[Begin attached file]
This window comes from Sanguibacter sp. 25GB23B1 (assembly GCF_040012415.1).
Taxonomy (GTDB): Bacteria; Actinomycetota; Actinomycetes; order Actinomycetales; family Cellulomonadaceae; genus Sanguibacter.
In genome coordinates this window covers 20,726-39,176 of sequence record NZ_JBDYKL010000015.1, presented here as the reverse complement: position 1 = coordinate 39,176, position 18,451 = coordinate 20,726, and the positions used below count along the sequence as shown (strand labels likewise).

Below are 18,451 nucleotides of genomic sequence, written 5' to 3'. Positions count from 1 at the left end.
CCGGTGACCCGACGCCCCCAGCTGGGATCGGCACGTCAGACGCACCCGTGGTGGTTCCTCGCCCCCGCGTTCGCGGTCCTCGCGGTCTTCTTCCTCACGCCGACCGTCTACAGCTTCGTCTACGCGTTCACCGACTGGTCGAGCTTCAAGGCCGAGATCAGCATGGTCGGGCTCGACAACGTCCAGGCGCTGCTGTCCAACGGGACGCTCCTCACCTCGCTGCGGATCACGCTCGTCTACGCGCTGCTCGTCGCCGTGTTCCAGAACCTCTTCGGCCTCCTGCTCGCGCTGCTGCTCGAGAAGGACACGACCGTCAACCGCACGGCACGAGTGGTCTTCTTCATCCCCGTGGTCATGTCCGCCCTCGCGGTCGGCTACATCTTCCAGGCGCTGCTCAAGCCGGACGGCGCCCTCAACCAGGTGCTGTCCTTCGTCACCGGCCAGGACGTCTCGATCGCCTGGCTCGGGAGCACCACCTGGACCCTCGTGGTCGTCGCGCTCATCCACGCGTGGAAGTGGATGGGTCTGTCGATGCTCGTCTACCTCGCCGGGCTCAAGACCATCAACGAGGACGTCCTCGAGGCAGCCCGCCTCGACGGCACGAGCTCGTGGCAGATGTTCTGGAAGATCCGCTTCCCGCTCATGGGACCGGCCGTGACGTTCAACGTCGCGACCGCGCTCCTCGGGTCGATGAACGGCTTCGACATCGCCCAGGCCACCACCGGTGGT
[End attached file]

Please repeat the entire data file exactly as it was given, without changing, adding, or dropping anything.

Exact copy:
This window comes from Sanguibacter sp. 25GB23B1 (assembly GCF_040012415.1).
Taxonomy (GTDB): Bacteria; Actinomycetota; Actinomycetes; order Actinomycetales; family Cellulomonadaceae; genus Sanguibacter.
In genome coordinates this window covers 20,726-39,176 of sequence record NZ_JBDYKL010000015.1, presented here as the reverse complement: position 1 = coordinate 39,176, position 18,451 = coordinate 20,726, and the positions used below count along the sequence as shown (strand labels likewise).

Below are 18,451 nucleotides of genomic sequence, written 5' to 3'. Positions count from 1 at the left end.
CCGGTGACCCGACGCCCCCAGCTGGGATCGGCACGTCAGACGCACCCGTGGTGGTTCCTCGCCCCCGCGTTCGCGGTCCTCGCGGTCTTCTTCCTCACGCCGACCGTCTACAGCTTCGTCTACGCGTTCACCGACTGGTCGAGCTTCAAGGCCGAGATCAGCATGGTCGGGCTCGACAACGTCCAGGCGCTGCTGTCCAACGGGACGCTCCTCACCTCGCTGCGGATCACGCTCGTCTACGCGCTGCTCGTCGCCGTGTTCCAGAACCTCTTCGGCCTCCTGCTCGCGCTGCTGCTCGAGAAGGACACGACCGTCAACCGCACGGCACGAGTGGTCTTCTTCATCCCCGTGGTCATGTCCGCCCTCGCGGTCGGCTACATCTTCCAGGCGCTGCTCAAGCCGGACGGCGCCCTCAACCAGGTGCTGTCCTTCGTCACCGGCCAGGACGTCTCGATCGCCTGGCTCGGGAGCACCACCTGGACCCTCGTGGTCGTCGCGCTCATCCACGCGTGGAAGTGGATGGGTCTGTCGATGCTCGTCTACCTCGCCGGGCTCAAGACCATCAACGAGGACGTCCTCGAGGCAGCCCGCCTCGACGGCACGAGCTCGTGGCAGATGTTCTGGAAGATCCGCTTCCCGCTCATGGGACCGGCCGTGACGTTCAACGTCGCGACCGCGCTCCTCGGGTCGATGAACGGCTTCGACATCGCCCAGGCCACCACCGGTGGT